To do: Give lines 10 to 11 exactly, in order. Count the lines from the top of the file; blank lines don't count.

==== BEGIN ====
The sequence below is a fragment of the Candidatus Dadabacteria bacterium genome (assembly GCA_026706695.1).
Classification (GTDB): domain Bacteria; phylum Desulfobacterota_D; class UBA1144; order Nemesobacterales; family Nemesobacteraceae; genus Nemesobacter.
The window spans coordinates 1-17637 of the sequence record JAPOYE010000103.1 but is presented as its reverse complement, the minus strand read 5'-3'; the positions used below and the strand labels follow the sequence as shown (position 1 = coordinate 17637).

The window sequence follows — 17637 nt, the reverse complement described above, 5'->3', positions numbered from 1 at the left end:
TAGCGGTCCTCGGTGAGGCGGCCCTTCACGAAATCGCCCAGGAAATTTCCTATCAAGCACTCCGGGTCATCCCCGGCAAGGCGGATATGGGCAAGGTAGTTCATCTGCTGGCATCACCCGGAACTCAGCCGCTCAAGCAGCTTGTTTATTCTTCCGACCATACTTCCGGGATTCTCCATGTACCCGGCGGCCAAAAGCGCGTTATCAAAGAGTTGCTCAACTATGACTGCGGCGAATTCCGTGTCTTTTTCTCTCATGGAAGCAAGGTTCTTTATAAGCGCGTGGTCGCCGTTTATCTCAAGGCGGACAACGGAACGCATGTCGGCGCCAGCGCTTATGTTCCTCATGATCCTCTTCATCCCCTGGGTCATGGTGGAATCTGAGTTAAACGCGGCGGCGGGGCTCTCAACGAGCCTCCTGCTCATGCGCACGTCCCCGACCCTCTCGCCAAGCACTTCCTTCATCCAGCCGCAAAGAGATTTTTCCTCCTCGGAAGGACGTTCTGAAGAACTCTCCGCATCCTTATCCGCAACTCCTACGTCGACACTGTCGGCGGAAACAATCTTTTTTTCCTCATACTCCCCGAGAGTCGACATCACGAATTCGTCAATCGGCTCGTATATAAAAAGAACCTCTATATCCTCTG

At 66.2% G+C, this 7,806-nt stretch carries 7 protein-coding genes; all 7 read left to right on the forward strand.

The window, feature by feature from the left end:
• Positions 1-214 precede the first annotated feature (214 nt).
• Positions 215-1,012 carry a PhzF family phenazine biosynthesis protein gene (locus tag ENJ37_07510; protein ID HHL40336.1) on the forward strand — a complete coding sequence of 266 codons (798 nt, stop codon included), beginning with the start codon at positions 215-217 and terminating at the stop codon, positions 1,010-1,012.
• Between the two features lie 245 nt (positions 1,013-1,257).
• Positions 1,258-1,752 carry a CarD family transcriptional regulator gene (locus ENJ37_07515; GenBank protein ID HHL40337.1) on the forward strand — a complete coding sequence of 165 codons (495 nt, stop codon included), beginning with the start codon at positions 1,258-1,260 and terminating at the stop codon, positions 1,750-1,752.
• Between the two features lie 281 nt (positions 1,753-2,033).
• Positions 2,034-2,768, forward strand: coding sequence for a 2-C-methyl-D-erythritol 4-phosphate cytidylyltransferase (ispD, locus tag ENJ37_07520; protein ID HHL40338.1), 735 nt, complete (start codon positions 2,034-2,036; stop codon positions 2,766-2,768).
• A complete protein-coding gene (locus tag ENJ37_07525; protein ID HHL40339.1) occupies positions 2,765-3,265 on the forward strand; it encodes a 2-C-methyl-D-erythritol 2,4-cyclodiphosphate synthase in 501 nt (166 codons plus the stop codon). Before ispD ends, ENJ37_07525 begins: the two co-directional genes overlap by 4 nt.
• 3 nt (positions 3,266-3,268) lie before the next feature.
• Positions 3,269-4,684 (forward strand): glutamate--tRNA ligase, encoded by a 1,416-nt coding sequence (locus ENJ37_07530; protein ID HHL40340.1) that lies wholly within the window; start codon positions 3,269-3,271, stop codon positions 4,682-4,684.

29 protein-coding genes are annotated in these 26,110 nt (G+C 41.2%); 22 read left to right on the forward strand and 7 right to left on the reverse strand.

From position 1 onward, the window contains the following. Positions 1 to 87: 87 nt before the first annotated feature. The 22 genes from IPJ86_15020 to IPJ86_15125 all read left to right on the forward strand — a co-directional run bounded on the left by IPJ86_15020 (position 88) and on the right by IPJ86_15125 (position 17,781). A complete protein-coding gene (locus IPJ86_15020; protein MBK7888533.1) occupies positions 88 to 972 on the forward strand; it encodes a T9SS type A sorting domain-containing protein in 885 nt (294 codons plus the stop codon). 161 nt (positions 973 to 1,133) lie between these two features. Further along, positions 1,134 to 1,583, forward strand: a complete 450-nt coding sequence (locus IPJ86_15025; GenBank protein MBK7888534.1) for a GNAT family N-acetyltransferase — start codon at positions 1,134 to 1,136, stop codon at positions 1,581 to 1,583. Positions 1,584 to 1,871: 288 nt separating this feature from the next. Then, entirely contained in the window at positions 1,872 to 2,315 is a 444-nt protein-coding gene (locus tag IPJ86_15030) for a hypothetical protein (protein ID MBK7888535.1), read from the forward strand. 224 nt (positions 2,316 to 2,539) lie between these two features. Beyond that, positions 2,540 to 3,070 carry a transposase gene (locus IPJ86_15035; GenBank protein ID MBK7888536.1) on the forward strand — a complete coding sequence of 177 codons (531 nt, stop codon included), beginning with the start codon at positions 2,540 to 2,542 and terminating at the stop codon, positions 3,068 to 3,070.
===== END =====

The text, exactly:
• Between the two features lie 245 nt (positions 1,013-1,257).
• Positions 1,258-1,752 carry a CarD family transcriptional regulator gene (locus ENJ37_07515; GenBank protein ID HHL40337.1) on the forward strand — a complete coding sequence of 165 codons (495 nt, stop codon included), beginning with the start codon at positions 1,258-1,260 and terminating at the stop codon, positions 1,750-1,752.